Pax Christi International is an international Catholic peace movement. The Pax Christi International website declares its mission is "to transform a world shaken by violence, terrorism, deepening inequalities, and global insecurity."
Pax Christi (Latin for Peace of Christ) was established in France in 1945 through the inspiration of Marthe Dortel-Claudot and Bishop Pierre-Marie Théas. Both were French citizens interested in reconciliation between French and German citizens in the aftermath of World War II.Some of the first actions of Pax Christi were the organisation of kindness pilgrimages and other actions fostering reconciliation between France and Germany. Although Pax Christi initially began as a movement for French-German reconciliation, it expanded its focus and spread to other European countries in the 1950s. It grew as “a crusade of prayer for peace among all nations.”
Pax Christi was recognized as “the official international Catholic peace movement” by Pope Pius XII in 1952.
It also has chapters in the United States. In the 1960s, it became involved in Mississippi in organizing economic boycotts of businesses that discriminated against blacks, in an effort to support protesters in the civil rights movement, who were trying to end discrimination in facilities and employment. It was active in Greenwood, Mississippi, among other places.[ citation needed ]
In 1983, Pax Christi International was awarded the UNESCO Peace Education Prize.
The Pax Christi network membership is made up of 18 national sections and 115 Member Organizations working in over 50 countries.[ citation needed ]
Pax Christi focuses on: human rights, human security, disarmament and demilitarisation, nonviolence, nuclear disarmament, extractives in Latin America, and a renewed peace process for Israel-Palestine.
Since 1988, the organisation gives out the Pax Christi International Peace Award to peace organisations and peace activists around the world.[ citation needed ]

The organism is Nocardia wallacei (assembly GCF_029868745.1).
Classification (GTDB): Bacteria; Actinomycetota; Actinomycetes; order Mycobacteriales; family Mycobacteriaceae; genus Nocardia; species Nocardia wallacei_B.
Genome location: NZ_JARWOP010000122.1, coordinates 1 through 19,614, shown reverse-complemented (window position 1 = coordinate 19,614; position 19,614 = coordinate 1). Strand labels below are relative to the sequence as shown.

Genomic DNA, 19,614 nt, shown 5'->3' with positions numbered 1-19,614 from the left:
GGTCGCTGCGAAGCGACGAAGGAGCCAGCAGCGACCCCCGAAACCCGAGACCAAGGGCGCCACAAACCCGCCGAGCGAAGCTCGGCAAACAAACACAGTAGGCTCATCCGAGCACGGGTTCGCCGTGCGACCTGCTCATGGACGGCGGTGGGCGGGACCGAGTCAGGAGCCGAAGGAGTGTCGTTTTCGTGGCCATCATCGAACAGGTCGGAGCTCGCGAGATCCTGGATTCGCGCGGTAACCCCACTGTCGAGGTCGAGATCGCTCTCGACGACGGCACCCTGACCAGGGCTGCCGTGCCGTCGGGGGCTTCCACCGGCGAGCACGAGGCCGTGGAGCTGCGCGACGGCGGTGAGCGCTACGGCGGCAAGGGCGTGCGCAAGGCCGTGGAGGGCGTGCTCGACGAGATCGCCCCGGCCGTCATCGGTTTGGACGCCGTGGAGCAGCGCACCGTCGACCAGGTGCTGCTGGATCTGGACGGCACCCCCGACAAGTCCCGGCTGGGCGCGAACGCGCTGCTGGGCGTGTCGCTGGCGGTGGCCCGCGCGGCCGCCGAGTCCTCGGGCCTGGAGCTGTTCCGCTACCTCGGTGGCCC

Pax Christi is made up of national sections of the movement, affiliated organizations and partner organizations. Its International Secretariat is in Brussels. Pax Christi has consultative status as a non-governmental organization at the United Nations.
In 2007, a co-presidency was created, a bishop and a lay woman.
The Fellowship of Reconciliation is the name used by a number of religious nonviolent organizations, particularly in English-speaking countries. They are linked by affiliation to the International Fellowship of Reconciliation (IFOR).
The International Fellowship of Reconciliation (IFOR) is a non-governmental organization founded in 1914 in response to the horrors of war in Europe. Today IFOR counts 71 branches, groups and affiliates in 48 countries on all continents. IFOR members promote nonviolence, human rights and reconciliation through public education efforts, training programs and campaigns. The IFOR International Secretariat in Utrecht, Netherlands facilitates communication among IFOR members, links branches to capacity building resources, provides training in gender-sensitive nonviolence through the Women Peacemakers Program, and helps coordinate international campaigns, delegations and urgent actions. IFOR has ECOSOC status at the United Nations.